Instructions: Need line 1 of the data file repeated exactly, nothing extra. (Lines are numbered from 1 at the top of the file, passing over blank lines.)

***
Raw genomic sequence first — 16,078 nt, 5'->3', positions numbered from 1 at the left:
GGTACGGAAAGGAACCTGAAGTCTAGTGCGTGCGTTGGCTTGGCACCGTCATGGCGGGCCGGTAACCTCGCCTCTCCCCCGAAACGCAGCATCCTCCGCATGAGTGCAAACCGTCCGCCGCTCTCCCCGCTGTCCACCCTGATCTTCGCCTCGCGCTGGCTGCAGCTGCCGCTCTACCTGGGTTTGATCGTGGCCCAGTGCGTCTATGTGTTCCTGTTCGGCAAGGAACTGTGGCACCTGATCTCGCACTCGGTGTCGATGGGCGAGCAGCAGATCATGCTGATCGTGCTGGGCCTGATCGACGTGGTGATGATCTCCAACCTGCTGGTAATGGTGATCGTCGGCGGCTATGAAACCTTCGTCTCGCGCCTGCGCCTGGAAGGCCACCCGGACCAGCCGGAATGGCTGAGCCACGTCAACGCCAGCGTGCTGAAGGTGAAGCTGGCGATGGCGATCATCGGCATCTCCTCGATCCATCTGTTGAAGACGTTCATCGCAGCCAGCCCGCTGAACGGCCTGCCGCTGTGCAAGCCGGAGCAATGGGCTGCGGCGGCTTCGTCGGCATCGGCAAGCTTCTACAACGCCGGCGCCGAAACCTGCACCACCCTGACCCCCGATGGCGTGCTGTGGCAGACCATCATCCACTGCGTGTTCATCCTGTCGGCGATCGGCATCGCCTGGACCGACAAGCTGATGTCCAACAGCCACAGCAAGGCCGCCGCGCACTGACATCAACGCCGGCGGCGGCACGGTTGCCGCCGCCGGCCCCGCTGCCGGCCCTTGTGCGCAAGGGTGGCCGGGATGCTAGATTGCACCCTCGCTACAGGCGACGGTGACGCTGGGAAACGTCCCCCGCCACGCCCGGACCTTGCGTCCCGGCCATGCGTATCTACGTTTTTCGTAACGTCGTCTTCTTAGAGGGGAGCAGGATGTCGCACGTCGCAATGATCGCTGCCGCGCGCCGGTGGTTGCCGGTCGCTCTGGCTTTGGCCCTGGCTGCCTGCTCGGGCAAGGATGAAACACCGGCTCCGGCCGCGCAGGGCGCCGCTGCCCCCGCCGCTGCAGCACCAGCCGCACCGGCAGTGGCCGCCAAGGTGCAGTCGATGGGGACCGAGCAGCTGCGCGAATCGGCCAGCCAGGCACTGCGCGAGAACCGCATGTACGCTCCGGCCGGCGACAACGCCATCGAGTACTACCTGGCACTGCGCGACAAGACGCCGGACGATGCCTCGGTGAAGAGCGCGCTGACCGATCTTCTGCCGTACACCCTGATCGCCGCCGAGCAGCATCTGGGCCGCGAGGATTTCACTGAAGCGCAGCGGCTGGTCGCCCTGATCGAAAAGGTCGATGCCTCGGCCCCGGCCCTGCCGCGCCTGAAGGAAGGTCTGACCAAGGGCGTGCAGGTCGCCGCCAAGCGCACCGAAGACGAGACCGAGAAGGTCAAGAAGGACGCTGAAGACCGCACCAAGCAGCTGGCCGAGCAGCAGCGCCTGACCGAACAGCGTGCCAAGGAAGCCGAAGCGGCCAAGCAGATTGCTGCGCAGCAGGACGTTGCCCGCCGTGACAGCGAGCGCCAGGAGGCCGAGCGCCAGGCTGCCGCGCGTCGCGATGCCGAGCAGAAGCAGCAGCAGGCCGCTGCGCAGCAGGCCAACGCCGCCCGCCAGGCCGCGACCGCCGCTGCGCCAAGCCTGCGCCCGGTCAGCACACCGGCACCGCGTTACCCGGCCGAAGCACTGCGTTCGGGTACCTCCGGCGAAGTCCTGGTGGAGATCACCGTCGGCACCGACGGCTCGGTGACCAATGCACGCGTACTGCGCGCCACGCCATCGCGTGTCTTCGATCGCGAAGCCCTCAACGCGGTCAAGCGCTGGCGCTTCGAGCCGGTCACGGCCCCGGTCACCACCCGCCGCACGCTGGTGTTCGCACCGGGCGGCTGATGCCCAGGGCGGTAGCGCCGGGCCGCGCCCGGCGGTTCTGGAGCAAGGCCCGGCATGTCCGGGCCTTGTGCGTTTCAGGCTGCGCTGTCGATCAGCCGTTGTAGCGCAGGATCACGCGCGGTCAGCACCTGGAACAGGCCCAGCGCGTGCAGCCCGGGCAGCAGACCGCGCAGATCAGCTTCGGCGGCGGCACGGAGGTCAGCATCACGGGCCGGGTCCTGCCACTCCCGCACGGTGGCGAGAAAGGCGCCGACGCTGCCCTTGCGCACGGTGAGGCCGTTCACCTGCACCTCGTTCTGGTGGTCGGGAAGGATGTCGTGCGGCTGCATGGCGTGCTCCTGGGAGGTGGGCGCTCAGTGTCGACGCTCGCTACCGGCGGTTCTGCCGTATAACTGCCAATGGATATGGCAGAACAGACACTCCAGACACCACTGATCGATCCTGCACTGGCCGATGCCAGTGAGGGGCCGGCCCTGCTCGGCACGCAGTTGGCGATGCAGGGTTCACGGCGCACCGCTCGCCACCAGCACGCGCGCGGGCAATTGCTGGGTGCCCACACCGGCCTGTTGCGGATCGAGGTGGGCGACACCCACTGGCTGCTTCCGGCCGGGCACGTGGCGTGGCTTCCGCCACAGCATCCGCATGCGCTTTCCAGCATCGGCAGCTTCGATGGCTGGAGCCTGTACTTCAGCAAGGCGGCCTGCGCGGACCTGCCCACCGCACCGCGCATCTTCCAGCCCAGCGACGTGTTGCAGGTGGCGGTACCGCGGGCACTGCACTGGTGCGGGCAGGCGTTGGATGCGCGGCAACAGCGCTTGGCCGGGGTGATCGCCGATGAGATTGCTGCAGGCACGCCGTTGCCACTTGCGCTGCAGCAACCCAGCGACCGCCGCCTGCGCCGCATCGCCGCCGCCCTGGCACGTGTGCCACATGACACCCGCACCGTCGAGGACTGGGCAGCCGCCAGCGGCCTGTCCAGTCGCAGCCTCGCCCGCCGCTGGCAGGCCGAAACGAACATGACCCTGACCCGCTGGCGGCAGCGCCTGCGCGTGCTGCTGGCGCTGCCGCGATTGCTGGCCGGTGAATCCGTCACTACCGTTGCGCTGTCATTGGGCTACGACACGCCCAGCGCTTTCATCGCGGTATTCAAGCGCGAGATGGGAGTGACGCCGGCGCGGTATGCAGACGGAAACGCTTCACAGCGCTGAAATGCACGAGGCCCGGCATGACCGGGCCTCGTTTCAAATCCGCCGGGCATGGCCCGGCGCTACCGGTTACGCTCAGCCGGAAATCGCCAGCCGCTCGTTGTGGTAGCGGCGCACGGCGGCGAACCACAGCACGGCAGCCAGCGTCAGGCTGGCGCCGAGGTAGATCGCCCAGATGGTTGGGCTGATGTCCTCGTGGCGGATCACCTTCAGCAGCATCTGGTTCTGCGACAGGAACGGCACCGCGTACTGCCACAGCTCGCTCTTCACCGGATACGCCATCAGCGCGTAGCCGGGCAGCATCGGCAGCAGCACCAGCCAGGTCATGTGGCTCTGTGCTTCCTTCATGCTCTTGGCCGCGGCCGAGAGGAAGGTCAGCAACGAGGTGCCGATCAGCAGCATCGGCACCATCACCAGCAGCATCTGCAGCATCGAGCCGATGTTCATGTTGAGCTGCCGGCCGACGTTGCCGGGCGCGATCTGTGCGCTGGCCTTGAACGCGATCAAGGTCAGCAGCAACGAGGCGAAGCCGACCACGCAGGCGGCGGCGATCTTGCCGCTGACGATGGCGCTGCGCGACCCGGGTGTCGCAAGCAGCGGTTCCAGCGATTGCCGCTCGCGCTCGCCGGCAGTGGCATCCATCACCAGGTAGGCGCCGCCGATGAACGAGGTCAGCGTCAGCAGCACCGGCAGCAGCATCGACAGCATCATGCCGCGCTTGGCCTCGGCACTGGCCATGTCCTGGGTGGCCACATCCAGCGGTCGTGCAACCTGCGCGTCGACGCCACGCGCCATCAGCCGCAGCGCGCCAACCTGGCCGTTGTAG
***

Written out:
Raw genomic sequence first — 16,078 nt, 5'->3', positions numbered from 1 at the left: